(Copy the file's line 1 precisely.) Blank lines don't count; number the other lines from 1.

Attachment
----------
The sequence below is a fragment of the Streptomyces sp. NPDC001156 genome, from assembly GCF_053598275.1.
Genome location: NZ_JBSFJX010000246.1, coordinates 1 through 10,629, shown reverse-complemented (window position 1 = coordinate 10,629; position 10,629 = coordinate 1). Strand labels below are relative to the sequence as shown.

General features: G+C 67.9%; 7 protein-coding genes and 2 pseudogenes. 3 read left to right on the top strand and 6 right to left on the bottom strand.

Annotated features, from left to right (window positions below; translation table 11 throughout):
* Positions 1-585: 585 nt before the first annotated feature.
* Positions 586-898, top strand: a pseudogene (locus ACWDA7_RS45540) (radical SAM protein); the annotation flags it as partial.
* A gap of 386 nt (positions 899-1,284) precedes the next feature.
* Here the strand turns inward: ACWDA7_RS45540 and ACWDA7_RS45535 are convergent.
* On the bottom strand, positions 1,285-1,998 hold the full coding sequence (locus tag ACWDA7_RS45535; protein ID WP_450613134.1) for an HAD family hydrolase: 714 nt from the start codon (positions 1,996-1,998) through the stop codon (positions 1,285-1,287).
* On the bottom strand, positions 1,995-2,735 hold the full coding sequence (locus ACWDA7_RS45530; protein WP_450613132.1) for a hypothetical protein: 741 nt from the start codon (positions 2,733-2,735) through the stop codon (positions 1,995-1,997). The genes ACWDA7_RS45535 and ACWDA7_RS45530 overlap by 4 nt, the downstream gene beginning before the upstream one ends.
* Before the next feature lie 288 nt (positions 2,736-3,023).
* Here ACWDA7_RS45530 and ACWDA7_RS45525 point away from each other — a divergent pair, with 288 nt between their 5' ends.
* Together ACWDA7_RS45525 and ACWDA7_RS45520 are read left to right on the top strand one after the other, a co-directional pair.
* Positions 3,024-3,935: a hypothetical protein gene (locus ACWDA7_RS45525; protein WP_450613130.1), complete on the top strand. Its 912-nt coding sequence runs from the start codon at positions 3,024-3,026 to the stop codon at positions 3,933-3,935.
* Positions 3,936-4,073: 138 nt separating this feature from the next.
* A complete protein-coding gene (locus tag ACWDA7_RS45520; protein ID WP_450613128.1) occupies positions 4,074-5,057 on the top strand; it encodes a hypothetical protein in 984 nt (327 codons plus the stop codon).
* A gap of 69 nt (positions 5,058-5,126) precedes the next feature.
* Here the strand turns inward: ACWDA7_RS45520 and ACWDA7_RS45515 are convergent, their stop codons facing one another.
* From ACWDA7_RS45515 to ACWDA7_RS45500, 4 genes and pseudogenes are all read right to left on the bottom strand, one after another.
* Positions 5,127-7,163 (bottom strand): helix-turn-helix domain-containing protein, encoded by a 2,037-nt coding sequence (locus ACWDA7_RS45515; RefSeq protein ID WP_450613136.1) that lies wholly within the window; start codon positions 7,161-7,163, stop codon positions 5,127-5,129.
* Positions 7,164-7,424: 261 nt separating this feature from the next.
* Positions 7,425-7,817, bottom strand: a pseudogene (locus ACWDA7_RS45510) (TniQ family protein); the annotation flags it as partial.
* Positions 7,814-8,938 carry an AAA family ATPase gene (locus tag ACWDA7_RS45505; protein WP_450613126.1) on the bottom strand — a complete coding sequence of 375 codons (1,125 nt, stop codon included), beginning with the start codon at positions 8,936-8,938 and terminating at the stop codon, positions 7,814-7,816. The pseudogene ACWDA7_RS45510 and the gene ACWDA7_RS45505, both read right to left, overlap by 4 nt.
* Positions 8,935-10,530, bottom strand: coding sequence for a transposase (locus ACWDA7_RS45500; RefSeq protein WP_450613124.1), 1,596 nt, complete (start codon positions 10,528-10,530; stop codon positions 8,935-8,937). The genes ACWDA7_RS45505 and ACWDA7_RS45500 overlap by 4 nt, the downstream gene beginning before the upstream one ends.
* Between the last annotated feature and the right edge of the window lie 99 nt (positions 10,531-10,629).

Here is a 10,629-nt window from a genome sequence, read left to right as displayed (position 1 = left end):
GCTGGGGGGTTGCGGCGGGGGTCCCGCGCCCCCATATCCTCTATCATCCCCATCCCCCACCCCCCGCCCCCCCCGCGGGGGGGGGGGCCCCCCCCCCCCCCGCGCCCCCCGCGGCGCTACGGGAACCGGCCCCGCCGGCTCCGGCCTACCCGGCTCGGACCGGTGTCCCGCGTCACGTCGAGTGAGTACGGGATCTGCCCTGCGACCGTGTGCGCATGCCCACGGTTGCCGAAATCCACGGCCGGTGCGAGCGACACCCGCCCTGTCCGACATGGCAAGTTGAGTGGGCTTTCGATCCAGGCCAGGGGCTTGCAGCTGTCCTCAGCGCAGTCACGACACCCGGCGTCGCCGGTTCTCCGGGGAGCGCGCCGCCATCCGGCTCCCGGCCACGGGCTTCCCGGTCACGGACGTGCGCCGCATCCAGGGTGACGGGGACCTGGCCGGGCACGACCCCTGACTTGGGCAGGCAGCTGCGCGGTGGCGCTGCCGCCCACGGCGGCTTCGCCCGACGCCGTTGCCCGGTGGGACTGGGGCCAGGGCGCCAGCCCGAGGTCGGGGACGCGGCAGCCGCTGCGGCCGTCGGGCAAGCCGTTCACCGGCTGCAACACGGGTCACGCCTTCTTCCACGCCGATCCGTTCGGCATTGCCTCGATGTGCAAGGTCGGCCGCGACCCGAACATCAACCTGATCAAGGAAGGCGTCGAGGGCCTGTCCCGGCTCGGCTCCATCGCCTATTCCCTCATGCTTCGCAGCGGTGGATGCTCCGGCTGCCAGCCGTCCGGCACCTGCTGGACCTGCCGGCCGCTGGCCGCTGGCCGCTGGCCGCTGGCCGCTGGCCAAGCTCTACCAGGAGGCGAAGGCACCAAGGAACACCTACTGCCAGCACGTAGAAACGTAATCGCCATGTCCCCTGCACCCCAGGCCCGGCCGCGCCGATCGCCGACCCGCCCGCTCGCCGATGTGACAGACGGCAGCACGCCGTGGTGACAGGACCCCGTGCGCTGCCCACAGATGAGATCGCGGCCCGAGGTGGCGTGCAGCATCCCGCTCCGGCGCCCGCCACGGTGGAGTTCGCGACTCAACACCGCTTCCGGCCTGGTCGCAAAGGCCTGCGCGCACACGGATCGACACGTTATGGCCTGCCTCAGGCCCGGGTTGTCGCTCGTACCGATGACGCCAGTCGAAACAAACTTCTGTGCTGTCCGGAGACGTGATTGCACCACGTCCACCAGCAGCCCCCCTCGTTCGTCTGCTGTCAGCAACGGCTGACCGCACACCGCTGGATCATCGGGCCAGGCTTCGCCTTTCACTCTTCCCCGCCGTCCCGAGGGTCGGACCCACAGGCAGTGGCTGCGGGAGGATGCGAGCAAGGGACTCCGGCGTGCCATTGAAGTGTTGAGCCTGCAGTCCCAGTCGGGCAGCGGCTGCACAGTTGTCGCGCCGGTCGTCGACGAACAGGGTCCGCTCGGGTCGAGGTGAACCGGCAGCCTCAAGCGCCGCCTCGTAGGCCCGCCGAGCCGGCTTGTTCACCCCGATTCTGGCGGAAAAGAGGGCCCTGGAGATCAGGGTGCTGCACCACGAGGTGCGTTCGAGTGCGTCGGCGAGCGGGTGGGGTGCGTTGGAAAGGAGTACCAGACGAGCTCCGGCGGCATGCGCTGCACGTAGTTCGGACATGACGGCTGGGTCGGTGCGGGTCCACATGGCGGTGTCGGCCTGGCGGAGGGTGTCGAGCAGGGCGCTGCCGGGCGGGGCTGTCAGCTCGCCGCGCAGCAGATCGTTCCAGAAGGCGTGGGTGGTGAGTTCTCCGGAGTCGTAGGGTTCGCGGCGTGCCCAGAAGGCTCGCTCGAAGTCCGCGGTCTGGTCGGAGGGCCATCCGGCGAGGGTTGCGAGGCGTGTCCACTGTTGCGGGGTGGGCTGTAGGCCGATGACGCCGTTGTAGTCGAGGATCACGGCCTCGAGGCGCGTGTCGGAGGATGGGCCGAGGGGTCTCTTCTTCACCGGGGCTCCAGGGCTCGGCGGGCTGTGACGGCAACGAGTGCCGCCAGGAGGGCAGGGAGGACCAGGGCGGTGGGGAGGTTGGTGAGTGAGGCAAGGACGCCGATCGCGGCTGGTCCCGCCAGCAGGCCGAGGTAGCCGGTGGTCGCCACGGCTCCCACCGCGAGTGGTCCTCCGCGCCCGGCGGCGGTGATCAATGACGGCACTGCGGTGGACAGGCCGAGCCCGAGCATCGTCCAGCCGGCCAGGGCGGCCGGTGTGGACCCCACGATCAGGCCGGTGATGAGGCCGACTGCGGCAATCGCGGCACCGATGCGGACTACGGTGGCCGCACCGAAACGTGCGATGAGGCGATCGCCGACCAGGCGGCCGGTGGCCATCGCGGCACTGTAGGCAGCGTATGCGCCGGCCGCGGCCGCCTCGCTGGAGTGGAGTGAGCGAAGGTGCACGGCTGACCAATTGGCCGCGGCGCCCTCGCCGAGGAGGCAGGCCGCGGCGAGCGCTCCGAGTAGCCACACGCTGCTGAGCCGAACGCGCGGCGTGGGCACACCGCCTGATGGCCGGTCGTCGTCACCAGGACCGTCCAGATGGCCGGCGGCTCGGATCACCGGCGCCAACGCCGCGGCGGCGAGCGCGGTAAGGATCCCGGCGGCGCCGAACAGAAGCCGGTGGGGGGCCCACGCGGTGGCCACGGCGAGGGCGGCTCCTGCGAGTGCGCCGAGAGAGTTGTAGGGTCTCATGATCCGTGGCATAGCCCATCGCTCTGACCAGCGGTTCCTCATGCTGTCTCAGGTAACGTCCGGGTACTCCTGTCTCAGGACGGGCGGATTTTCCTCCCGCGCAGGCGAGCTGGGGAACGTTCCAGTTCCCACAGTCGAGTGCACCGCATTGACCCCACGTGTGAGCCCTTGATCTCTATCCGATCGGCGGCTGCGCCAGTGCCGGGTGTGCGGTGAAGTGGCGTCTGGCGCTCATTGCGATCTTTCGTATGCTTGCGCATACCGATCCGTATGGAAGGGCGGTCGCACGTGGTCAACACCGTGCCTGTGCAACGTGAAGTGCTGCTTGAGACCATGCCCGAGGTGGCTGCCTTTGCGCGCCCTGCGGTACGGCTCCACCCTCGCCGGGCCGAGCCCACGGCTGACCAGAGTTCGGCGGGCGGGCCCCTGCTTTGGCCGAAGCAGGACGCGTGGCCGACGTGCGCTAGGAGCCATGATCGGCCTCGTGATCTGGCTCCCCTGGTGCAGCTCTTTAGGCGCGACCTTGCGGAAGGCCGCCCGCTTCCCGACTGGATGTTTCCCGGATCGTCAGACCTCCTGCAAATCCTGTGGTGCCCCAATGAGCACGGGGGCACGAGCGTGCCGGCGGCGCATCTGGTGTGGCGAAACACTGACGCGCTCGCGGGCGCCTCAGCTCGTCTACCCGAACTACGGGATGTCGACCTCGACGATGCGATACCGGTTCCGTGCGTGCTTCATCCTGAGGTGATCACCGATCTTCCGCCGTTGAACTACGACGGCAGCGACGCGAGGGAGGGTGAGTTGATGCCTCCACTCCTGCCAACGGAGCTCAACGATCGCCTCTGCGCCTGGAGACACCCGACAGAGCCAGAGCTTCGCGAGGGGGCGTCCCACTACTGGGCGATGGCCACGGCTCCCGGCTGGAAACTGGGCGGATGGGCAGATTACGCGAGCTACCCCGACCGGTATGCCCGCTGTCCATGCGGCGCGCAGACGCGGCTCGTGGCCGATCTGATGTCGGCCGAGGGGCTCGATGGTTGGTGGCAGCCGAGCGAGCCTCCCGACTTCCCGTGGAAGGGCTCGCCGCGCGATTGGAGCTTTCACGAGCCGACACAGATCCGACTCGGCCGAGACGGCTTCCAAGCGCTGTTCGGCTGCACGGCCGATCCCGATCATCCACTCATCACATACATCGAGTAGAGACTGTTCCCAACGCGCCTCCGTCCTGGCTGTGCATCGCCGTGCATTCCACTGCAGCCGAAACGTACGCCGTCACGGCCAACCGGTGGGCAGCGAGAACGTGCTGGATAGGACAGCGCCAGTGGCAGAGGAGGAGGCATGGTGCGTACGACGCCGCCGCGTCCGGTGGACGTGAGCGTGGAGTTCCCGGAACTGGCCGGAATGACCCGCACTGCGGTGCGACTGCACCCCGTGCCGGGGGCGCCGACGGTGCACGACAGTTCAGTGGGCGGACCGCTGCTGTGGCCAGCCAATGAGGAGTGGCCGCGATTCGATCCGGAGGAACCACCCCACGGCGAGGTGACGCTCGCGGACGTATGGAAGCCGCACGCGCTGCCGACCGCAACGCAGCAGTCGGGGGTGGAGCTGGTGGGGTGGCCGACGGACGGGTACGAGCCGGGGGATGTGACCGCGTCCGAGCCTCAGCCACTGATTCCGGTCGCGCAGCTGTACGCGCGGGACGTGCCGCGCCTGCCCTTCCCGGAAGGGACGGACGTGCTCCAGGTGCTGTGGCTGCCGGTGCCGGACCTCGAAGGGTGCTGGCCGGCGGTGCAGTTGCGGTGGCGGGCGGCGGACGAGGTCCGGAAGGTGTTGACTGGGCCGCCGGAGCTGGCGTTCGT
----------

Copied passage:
The sequence below is a fragment of the Streptomyces sp. NPDC001156 genome, from assembly GCF_053598275.1.